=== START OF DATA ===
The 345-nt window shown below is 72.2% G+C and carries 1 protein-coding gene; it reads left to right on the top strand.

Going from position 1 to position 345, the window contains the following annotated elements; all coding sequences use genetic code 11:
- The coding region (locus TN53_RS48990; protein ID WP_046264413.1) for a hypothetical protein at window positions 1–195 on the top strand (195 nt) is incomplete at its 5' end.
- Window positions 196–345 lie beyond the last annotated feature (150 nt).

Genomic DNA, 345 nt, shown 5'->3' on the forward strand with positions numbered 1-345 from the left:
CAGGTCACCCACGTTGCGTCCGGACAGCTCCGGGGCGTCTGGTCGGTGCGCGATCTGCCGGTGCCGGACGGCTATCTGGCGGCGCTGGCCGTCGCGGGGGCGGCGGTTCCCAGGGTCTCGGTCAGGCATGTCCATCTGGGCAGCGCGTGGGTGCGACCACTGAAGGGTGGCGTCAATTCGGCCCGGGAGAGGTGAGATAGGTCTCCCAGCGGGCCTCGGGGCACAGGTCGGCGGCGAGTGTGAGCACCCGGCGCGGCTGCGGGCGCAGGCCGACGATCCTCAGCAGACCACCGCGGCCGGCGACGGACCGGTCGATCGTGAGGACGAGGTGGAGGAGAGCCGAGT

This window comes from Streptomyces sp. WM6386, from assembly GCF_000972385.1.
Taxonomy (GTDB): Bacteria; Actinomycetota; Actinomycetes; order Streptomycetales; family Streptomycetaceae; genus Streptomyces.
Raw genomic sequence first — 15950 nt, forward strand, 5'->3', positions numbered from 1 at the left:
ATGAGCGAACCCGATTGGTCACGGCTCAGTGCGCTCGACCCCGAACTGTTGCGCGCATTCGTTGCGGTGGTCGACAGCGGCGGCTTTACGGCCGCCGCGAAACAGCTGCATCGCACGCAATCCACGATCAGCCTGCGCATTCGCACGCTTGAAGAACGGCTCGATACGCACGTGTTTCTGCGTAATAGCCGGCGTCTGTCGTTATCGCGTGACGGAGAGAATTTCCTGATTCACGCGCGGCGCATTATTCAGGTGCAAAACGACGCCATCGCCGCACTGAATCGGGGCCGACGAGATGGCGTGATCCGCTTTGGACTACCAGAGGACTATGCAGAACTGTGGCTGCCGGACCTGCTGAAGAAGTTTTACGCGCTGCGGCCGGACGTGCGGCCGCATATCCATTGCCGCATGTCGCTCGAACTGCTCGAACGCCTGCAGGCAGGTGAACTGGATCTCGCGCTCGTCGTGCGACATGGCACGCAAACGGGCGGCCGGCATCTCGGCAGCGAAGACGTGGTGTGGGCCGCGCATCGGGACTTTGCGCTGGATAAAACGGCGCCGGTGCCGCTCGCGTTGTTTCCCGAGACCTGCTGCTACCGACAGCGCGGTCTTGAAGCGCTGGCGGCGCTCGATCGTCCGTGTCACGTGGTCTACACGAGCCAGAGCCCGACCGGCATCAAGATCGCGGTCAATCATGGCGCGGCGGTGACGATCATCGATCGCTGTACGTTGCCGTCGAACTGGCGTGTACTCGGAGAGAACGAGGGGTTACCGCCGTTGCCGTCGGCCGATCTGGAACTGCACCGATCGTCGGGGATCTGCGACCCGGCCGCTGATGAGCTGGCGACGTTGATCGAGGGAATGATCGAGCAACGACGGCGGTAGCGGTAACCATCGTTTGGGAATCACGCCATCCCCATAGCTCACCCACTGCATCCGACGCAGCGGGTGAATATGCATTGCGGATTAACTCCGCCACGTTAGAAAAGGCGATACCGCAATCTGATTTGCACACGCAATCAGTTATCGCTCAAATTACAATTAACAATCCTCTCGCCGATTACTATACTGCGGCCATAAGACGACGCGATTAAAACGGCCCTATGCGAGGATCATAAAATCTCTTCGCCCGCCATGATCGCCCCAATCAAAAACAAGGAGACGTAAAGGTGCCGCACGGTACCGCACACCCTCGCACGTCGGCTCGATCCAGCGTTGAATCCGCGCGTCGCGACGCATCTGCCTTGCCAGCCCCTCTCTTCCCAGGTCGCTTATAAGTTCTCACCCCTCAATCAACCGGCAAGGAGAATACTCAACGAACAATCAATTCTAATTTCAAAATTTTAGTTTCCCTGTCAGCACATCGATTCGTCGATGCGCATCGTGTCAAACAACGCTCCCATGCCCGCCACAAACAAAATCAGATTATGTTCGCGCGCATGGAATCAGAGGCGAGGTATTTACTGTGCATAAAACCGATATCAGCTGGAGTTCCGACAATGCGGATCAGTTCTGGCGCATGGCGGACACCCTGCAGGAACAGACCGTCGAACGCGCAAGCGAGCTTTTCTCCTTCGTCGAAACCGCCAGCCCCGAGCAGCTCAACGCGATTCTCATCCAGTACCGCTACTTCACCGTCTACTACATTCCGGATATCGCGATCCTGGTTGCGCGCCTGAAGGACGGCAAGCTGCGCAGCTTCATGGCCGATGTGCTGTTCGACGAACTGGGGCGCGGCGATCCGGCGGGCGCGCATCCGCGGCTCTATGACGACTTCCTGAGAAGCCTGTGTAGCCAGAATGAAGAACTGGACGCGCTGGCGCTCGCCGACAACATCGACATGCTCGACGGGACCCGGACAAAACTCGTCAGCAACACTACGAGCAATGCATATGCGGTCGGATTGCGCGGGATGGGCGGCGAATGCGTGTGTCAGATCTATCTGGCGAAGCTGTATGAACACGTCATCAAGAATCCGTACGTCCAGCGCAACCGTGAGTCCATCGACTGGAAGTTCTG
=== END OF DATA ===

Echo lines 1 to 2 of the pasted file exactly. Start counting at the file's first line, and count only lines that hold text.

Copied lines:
The 345-nt window shown below is 72.2% G+C and carries 1 protein-coding gene; it reads left to right on the top strand.

Going from position 1 to position 345, the window contains the following annotated elements; all coding sequences use genetic code 11: